The release of Who Made Who helped revitalize AC/DC’s career. The video for the title track featured shiny cyborgs generating clones of guitarist Angus Young, and in one shot he appeared above them, soloing while they played air guitar with their cardboard instruments. This would become a thing during their two-month summer tour in which contest winners dressed like Angus appeared on stage for the song and mimicked his playing on their cardboard guitars. The group did not include any footage of the film in the video (which was a wise idea). The song has 142 million YouTube views and 111 million Spotify listens.

The second video was for “You Shook Me All Night Long,” a song that previously got a performance clip during the Back in Black era. The new version combined performance footage—featuring Simon Wright on drums (Phil Rudd played on the original)— along with a storyline in which singer Brian Johnson walks to the house of a blonde bombshell for a hot hookup. Schoolboys Angus and Malcolm Young shadow him until he makes it to her apartment. When Johnson arrives, the lady is clad a hot leather outfit while striding a mechanical bull. Her flat then opens up into a club setting where AC/DC are playing as beautiful, scantily clad women dance or sit astride workout bicycles. It was a teenage boy’s fantasy, and it got substantial MTV airplay. Oddly enough, while the original video has 334 million YouTube views, the racier ‘86 version has less than 8 million. Additionally, the song has racked up nearly 1.2 billion Spotify listens.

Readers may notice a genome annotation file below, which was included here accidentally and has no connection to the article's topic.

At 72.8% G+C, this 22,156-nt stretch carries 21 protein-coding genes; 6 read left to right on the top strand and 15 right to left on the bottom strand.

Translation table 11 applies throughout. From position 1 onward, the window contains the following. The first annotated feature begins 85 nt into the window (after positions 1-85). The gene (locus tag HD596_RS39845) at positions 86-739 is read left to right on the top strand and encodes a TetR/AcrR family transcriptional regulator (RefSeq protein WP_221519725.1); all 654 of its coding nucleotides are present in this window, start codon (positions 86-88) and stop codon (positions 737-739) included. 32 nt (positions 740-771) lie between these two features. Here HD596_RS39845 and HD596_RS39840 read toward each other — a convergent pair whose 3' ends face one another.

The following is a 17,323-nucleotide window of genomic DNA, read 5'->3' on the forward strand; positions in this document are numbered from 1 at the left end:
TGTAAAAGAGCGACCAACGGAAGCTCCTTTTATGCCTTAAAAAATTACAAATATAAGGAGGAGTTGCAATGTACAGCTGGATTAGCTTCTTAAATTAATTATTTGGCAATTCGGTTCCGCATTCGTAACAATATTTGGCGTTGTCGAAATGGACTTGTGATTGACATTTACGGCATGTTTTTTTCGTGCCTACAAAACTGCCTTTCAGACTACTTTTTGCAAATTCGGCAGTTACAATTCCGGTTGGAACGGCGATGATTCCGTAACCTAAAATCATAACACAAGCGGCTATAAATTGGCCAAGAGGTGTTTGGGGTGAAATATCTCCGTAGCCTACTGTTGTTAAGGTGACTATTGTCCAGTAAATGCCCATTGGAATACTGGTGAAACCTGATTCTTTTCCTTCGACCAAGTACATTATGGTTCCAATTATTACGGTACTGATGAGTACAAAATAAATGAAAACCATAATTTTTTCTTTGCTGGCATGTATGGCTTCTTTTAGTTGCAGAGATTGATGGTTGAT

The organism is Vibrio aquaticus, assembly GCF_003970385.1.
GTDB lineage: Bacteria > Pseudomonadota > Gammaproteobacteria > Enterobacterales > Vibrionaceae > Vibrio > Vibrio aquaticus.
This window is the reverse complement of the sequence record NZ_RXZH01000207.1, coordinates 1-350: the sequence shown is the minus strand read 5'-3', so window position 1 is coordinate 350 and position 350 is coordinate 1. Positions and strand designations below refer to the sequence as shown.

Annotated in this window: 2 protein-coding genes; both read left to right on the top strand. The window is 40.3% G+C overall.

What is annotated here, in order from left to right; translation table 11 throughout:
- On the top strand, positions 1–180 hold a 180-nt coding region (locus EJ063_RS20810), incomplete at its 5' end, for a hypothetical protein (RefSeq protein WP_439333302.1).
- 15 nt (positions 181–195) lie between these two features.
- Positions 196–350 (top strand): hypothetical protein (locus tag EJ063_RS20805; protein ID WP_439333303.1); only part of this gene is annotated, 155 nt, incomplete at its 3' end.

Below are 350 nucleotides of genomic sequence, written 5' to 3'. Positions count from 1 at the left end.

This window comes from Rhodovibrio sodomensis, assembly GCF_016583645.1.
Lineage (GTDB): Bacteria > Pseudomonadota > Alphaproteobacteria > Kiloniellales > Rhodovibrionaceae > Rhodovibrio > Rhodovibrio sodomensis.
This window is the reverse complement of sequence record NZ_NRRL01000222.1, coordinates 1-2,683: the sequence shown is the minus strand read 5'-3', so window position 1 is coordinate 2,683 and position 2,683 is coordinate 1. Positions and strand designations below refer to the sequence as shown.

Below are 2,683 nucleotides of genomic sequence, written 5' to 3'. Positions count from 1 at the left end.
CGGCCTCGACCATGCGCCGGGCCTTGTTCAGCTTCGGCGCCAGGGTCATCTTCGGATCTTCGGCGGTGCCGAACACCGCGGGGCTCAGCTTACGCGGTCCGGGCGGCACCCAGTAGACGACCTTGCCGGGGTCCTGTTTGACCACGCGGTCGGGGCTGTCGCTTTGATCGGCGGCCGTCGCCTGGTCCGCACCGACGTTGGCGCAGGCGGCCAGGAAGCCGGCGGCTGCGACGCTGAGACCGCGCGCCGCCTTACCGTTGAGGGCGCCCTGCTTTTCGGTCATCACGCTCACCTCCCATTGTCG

A Lively Revival

Although Maximum Overdrive bombed (it earned $7.5 million globally against a $9 million budget), Who Made Who worked out for AC/DC. They didn’t need to put the effort into doing an entirely new album, and the title track became a Top-30 entry on Billboard’s Mainstream Rock radio chart. “You Shook Me All Night Long” was originally a Top-40 hit in America, but the video extended its life and brought the song to new fans. As of now, it has sold 6 million units in America.

AC/DC’s subsequent summer North American tour raked in a lot of money. The Australian icons made the most of the promotional opportunity afforded them by King’s movie. “Who Made Who” spent 42 weeks on the Billboard Top 200 album charts (peaking at No. 33 here and No. 11 in the UK). It became their first Platinum-selling record in five years, and its companion video collection became their first Gold video release. Their next album, Blow Up Your Video in 1988, went Platinum in two months; however, their real resurgence came with the six-times Platinum The Razors Edge in 1990, possibly their heaviest album ever. The movie helped them stay in the public eye.

While Maximum Overdrive may not be a great movie—the 1997 remake Trucks was also critically panned—combining Stephen King and AC/DC was a fiendishly fun concept that gave us some unexpected new music from the famed group. Although 2010’s Iron Man 2 used some previously released AC/DC songs in the film and its trailers, Maximum Overdrive is the only movie to have music exclusively composed by the band.

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Photo by Ilpo Musto/Shutterstock